Much like experiential learning, there are almost endless ways to implement project-based lessons. In a remote environment, though, video projects and presentations are almost always a good idea. Movavi Academic is a great tool to facilitate these assignments. Students and teachers can create instructional videos and easily share projects and presentations. Plus, students interested in video editing can gain new experiences and skills in a fascinating field that could help them in their careers one day.

4. Problem-based learning

Among the many teaching approaches that can help students thrive in online classes is problem-based learning. Give students a problem to solve that necessitates the use of skills they’ve acquired in your class. Depending on the assignment, different types of problem-based learning could help students step away from the screen for a few minutes while staying on task, or they could help students pay closer attention while working at their desks. Some examples might include:

  • Build the tallest tower possible with the items on a student’s desk.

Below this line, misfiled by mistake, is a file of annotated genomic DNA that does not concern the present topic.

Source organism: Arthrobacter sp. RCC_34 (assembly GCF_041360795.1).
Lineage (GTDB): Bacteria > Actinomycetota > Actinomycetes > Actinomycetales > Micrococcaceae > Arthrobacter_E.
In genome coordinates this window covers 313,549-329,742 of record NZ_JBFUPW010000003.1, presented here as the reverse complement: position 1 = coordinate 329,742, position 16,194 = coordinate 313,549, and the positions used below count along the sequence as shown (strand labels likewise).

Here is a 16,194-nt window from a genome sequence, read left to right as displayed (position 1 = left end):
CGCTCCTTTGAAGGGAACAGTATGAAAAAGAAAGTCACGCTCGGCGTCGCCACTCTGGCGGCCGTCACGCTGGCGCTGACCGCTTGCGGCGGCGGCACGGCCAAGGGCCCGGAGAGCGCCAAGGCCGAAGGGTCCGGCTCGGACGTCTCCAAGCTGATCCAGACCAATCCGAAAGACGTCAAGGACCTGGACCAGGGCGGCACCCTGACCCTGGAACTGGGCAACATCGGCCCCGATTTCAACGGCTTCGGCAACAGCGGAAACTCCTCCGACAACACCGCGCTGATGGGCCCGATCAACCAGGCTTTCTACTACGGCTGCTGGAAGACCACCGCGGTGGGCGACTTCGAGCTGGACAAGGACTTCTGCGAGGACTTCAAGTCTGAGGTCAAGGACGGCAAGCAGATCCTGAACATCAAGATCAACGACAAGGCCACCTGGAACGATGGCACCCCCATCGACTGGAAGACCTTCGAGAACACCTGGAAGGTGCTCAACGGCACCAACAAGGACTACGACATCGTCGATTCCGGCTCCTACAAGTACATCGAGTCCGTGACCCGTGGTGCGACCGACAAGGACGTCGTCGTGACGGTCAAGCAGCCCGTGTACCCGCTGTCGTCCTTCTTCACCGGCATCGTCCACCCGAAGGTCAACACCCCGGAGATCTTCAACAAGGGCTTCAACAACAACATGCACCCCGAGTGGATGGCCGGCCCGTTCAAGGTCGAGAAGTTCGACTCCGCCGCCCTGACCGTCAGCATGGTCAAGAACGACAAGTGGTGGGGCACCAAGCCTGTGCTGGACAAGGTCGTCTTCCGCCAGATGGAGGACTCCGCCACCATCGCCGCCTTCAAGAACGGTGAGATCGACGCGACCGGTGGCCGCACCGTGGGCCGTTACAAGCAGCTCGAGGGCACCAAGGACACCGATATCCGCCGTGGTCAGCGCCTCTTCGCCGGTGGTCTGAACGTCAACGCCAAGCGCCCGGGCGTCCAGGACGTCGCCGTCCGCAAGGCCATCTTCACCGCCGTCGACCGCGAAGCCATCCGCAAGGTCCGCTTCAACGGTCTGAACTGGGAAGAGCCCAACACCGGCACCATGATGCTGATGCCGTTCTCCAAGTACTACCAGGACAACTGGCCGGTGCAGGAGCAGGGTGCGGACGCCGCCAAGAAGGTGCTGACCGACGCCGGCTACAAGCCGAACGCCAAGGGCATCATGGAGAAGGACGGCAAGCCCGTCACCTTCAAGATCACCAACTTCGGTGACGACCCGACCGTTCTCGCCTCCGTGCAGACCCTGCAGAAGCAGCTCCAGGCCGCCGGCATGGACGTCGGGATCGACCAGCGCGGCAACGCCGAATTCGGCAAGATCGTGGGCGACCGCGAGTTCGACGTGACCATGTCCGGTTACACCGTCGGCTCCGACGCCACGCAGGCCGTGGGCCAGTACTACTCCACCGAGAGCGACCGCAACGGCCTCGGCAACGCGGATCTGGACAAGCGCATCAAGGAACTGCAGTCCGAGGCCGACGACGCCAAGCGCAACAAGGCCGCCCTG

• Plan a successful hiking trip, including the supplies needed to survive in certain dangerous conditions.

  • Propose a plan to improve community access to healthy foods.

  • Create a video presentation on how to make lessons more engaging for students who are struggling.

The problems your students solve could be as serious or light as you want, depending on the age of your students and what most interests them. There is no “one size fits all” approach to problem-based learning. Essentially, the most effective strategy will be designed around your students’ needs and interests. The good news is, though, that taking a student-centered approach allows you the freedom to make changes to your curriculum and adjust your ways of teaching to match your students’ needs.

5. Video mini-lessons